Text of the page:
“School, her peers, random people outside – all of that she had to learn to deal with because otherwise she wouldn’t be able to function in the world.”

“You on the other hand, she knew you’d relent sooner or later and go silent again, so she didn’t have much motivation to overcome it.”

“She’ll be an adult soon.”

“She should be able to understand how uncomfortable the whole situation is for you, and she should have it in herself to be willing to find a compromise – out of basic human kindness.”

“(Unless she is on the spectrum then it’s more complicated, but from what you wrote I understand she’s never been diagnosed that way).”

“It’s not reasonable to expect you won’t speak again in your own home for an unspecified amount of time. You’re NTA here.” ~ Astaira

Some were suspicious.

“You’re the ONLY person?”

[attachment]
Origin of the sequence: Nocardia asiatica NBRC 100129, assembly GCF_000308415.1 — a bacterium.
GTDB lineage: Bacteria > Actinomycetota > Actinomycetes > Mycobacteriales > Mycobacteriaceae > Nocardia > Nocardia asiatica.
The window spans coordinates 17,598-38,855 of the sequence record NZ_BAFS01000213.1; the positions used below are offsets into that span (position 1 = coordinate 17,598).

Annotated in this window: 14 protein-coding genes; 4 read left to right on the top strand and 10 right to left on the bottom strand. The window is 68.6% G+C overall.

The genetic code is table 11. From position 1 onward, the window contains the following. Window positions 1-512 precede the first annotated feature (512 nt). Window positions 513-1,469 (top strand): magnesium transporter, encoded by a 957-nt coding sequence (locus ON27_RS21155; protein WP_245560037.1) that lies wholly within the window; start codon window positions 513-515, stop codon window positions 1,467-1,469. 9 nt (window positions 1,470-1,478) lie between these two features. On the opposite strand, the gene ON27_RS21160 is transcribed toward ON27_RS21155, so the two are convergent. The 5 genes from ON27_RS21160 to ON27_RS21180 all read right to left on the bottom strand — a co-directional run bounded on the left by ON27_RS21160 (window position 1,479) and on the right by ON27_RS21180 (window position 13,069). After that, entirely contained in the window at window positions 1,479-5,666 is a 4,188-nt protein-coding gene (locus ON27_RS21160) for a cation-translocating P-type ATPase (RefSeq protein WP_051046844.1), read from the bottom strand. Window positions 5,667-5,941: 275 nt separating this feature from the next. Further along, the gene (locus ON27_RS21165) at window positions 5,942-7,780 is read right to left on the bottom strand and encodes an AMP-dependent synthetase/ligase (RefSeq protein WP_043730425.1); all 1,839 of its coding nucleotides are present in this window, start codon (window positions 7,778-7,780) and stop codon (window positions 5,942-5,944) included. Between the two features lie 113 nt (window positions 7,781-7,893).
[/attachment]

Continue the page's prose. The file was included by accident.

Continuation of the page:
“Come on.”

“It sounds like the problem is the relationship with you, not a sensory issue.”

“Either way, she needs different therapy because basic CBT isn’t gonna cut it. Find a therapist that works with OCD and engages in exposure with response prevention.”

“I can’t say for sure if it would help as I am a psychologist but not her doctor, but it is more likely to be helpful.”

“Also, if all of your therapists have been okay with this arrangement you’ve found some truly sh*tty ones.” ~ CrochetedFishingLine

“Yeah, that’s what stood out to me as well.”

“I hate sloppy mouth noises too, I get angry so I usually get up and walk away from whoever is doing it because it’s my issue and it’s not just for one person alone, it’s anyone who does it.”

“Even dogs making sloppy mouth noises will piss me off yet she only has that reaction with OP.”

“Hmmm” ~ Punkinpry427

“You are the only person whose voice she has a problem with?”

“(And it’s not even ‘just’ your voice, it’s every noise you make) Oh, come on! You can’t seriously buy that bs…”

“And this issue with your voice and your muteness has been a thing only during the last 6 years (you said in a comment you stopped talking 6 years ago)?”

“(Yet, she has survived your voice before that…for 11 years…)”

“It seems more like your daughter can’t stand you for whatever her reason is and she found an effective way (playing up her misophonia, if she has misophonia at all) to stop you from bothering her.”